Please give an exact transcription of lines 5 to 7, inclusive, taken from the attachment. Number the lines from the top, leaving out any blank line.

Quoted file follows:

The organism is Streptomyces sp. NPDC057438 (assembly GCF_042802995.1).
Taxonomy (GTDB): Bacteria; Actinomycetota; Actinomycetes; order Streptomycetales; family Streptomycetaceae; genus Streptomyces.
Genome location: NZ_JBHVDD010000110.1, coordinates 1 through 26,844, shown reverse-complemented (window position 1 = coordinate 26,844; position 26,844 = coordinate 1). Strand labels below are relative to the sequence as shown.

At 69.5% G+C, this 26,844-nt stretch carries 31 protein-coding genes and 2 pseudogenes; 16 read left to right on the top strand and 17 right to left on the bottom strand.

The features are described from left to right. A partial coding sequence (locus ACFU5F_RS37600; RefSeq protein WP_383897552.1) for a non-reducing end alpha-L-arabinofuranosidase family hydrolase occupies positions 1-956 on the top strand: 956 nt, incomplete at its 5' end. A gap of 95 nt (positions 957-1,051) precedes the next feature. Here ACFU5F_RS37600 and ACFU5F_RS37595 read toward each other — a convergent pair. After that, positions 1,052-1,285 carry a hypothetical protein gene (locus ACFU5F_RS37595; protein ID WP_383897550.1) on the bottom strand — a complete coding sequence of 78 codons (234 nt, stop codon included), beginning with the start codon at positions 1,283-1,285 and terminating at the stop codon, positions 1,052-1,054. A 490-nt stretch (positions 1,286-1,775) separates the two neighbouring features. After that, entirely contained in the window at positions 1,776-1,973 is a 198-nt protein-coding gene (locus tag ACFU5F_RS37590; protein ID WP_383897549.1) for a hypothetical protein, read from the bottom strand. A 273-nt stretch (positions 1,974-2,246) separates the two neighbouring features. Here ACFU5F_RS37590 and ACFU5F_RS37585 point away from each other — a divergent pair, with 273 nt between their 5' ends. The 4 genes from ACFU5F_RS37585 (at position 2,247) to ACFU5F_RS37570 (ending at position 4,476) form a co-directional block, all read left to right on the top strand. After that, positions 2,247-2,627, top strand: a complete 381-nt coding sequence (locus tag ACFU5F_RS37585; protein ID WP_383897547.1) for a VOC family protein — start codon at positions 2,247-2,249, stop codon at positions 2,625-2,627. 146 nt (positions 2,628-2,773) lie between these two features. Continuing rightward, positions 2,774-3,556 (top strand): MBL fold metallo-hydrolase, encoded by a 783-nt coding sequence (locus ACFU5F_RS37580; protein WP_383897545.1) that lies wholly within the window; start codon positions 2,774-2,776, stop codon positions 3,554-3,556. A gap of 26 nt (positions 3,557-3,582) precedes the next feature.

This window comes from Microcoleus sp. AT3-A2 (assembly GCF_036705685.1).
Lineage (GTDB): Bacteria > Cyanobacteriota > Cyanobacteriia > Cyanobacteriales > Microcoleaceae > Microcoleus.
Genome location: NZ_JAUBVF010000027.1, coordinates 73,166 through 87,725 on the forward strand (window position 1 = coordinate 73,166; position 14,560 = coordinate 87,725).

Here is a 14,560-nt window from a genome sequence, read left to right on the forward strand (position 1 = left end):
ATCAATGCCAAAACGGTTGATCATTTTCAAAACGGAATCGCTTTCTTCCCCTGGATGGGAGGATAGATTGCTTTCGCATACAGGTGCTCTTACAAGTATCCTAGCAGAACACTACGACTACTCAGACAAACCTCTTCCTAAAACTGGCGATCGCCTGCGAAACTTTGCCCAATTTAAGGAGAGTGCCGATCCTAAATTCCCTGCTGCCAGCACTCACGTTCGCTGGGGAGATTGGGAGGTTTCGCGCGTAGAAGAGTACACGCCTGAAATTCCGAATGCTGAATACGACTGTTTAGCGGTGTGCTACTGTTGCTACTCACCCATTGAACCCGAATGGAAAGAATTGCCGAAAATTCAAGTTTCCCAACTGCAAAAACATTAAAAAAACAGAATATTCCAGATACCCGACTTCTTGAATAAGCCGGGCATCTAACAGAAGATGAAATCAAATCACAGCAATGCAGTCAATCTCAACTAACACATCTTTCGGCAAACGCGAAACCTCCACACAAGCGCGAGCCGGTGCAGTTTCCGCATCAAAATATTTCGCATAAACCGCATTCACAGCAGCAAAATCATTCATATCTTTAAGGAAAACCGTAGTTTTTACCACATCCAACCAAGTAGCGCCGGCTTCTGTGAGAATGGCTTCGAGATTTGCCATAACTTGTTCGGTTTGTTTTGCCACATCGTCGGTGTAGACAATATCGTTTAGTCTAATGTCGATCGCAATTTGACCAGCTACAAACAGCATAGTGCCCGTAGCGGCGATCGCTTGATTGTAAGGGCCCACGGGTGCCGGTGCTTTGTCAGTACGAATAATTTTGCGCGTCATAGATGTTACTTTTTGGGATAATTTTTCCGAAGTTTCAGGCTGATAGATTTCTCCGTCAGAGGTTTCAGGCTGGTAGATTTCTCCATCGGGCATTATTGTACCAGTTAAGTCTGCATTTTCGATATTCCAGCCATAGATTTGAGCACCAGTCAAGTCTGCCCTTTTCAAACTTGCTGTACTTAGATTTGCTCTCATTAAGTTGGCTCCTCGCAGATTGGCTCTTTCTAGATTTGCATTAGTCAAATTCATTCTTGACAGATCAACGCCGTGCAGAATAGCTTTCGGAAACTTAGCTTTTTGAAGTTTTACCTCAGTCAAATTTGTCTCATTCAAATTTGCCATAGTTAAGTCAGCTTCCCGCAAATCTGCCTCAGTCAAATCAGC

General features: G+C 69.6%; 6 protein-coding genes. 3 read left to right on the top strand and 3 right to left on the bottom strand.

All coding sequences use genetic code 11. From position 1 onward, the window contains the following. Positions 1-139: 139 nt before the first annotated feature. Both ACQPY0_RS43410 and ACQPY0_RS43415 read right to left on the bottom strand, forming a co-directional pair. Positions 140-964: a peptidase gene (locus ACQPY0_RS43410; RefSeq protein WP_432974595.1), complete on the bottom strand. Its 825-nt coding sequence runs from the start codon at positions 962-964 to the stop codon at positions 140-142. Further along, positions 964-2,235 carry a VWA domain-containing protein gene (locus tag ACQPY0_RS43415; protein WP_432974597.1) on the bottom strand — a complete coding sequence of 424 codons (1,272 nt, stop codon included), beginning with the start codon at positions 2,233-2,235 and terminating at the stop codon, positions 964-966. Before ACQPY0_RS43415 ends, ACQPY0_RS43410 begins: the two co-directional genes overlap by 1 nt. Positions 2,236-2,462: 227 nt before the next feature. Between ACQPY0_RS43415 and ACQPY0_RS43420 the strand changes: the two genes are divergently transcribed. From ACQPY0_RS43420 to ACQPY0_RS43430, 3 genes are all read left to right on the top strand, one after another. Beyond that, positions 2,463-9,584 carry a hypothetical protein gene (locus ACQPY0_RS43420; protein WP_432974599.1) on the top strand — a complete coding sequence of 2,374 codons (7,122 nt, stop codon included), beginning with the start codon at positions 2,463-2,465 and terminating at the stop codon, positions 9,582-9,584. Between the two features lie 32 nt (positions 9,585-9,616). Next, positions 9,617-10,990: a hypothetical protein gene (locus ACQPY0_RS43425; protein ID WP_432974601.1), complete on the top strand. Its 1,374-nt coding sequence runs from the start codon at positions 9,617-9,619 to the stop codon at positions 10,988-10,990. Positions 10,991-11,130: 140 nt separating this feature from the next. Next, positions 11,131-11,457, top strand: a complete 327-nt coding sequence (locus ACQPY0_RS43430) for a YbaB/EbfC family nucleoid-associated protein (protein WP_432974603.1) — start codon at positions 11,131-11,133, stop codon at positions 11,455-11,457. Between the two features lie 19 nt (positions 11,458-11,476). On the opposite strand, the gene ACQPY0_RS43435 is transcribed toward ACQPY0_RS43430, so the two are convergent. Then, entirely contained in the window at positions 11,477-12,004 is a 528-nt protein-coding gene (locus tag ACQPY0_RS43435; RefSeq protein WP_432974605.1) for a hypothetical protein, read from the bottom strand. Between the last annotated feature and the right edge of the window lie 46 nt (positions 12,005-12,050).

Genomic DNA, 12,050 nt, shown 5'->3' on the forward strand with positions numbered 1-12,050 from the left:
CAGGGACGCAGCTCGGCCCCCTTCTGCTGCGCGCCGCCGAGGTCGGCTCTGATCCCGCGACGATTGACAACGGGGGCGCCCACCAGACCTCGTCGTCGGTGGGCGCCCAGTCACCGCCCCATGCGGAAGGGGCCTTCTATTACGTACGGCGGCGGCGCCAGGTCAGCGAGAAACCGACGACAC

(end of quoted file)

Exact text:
The features are described from left to right. A partial coding sequence (locus ACFU5F_RS37600; RefSeq protein WP_383897552.1) for a non-reducing end alpha-L-arabinofuranosidase family hydrolase occupies positions 1-956 on the top strand: 956 nt, incomplete at its 5' end. A gap of 95 nt (positions 957-1,051) precedes the next feature. Here ACFU5F_RS37600 and ACFU5F_RS37595 read toward each other — a convergent pair. After that, positions 1,052-1,285 carry a hypothetical protein gene (locus ACFU5F_RS37595; protein ID WP_383897550.1) on the bottom strand — a complete coding sequence of 78 codons (234 nt, stop codon included), beginning with the start codon at positions 1,283-1,285 and terminating at the stop codon, positions 1,052-1,054. A 490-nt stretch (positions 1,286-1,775) separates the two neighbouring features. After that, entirely contained in the window at positions 1,776-1,973 is a 198-nt protein-coding gene (locus tag ACFU5F_RS37590; protein ID WP_383897549.1) for a hypothetical protein, read from the bottom strand. A 273-nt stretch (positions 1,974-2,246) separates the two neighbouring features. Here ACFU5F_RS37590 and ACFU5F_RS37585 point away from each other — a divergent pair, with 273 nt between their 5' ends. The 4 genes from ACFU5F_RS37585 (at position 2,247) to ACFU5F_RS37570 (ending at position 4,476) form a co-directional block, all read left to right on the top strand. After that, positions 2,247-2,627, top strand: a complete 381-nt coding sequence (locus tag ACFU5F_RS37585; protein ID WP_383897547.1) for a VOC family protein — start codon at positions 2,247-2,249, stop codon at positions 2,625-2,627. 146 nt (positions 2,628-2,773) lie between these two features. Continuing rightward, positions 2,774-3,556 (top strand): MBL fold metallo-hydrolase, encoded by a 783-nt coding sequence (locus ACFU5F_RS37580; protein WP_383897545.1) that lies wholly within the window; start codon positions 2,774-2,776, stop codon positions 3,554-3,556. A gap of 26 nt (positions 3,557-3,582) precedes the next feature.

This window comes from Microcoleus sp. AT3-A2 (assembly GCF_036705685.1).
Lineage (GTDB): Bacteria > Cyanobacteriota > Cyanobacteriia > Cyanobacteriales > Microcoleaceae > Microcoleus.